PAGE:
May 9, 2014
Gluten-Free Diets Found To Reduce Type 1 Diabetes Risk In Mice
redOrbit Staff & Wire Reports - Your Universe Online
New experiments conducted in mice have discovered a possible link between a gluten-free diet and a reduced risk of developing type 1 diabetes, according to research published recently in the journal Diabetes.
While late-night talk show hosts like Jimmy Kimmel have demonstrated that not everyone seems to understand exactly what gluten is (for the record, it’s actually a type of protein found in foods made using wheat, barley, rye and other related types of grain), researchers from the University of Copenhagen have found that eliminating the substance in mouse mothers can protect their offspring from type 1 diabetes.
Through their experiments, they discovered a correlation between the health of the pups and the fact that their mothers were on a gluten-free diet. The findings could also apply to humans, the study authors explained in a statement, and could help prevent the disease through relatively simple dietary changes.
“Preliminary tests show that a gluten-free diet in humans has a positive effect on children with newly diagnosed type 1 diabetes,” said Camilla Hartmann Friis Hansen, an assistant professor in the university’s Department of Veterinary Disease Biology. “We therefore hope that a gluten-free diet during pregnancy and lactation may be enough to protect high-risk children from developing diabetes later in life.”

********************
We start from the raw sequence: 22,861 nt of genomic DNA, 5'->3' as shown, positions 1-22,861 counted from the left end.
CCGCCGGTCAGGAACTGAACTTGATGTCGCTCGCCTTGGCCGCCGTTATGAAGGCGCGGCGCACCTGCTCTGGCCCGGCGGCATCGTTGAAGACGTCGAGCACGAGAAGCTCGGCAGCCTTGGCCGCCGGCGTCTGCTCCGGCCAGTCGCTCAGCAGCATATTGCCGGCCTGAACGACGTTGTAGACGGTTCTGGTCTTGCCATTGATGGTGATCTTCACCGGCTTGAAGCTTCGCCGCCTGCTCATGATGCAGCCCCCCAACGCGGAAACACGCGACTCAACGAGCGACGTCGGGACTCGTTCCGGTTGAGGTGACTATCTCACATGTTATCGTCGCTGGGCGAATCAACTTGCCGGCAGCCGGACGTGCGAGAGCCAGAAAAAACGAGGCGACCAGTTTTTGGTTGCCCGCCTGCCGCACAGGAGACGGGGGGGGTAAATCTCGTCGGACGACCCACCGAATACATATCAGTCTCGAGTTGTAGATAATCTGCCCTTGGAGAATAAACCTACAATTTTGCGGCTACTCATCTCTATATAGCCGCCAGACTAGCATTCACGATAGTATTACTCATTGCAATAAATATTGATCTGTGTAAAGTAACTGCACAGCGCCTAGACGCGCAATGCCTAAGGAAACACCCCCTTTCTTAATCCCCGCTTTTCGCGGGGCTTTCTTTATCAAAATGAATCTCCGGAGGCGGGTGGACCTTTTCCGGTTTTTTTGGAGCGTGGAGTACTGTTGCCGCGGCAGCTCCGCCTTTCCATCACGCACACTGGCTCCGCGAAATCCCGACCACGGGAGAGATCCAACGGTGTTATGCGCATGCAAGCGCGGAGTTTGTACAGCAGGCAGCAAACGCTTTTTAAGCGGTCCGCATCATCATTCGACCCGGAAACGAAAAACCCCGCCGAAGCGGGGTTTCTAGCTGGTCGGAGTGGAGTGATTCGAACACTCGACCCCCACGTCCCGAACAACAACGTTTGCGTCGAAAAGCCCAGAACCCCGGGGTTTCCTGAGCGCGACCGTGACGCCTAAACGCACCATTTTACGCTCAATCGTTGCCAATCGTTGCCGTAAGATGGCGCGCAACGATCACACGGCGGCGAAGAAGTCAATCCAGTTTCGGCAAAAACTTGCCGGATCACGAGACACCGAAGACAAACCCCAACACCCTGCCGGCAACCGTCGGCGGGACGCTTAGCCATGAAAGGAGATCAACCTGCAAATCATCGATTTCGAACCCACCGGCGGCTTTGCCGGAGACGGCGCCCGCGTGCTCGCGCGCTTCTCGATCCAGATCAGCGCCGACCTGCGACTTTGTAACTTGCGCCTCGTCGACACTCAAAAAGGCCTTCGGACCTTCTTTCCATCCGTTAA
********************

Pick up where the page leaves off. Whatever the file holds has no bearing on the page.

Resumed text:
While the results of rodent studies are not automatically applicable to people, co-author and professor Axel Kornerup said that in this instance, there is good reason to be optimistic. Kornerup, explained that early dietary intervention “makes a lot of sense because type 1 diabetes develops early in life,” and that previous research has already established that a gluten-free diet can have a beneficial impact on the disease.
During the course of the research, the authors observed changes in intestinal bacteria in both the mother and the pups as a result of the gluten-free diet. This gut bacteria plays an essential role in the development of the immune system, as well as the development for type 1 diabetes.
Furthermore, the research suggests that a gluten-free diet produces a protective effect which can be credited to specific intestinal flora, the researchers noted. While there is no evidence of other biological benefits, there appears to have no physical side effects to this diet. The only negative appears to be the inconvenience of eating gluten.
“This new study beautifully substantiates our research into a gluten-free diet as an effective weapon against type 1 diabetes,” said Karsten Buschard. “We have not been able to start a large-scale clinical test to either prove or disprove our hypothesis about the gluten-free diet.”
Assistant Professor Camilla Hartmann Friis Hansen said that she and her colleagues are hoping that they will be able to continue these types of experiments, which started back in 1999. “If we find out how gluten or certain intestinal bacteria modify the immune system and the beta-cell physiology, this knowledge can be used to develop new treatments,” she said.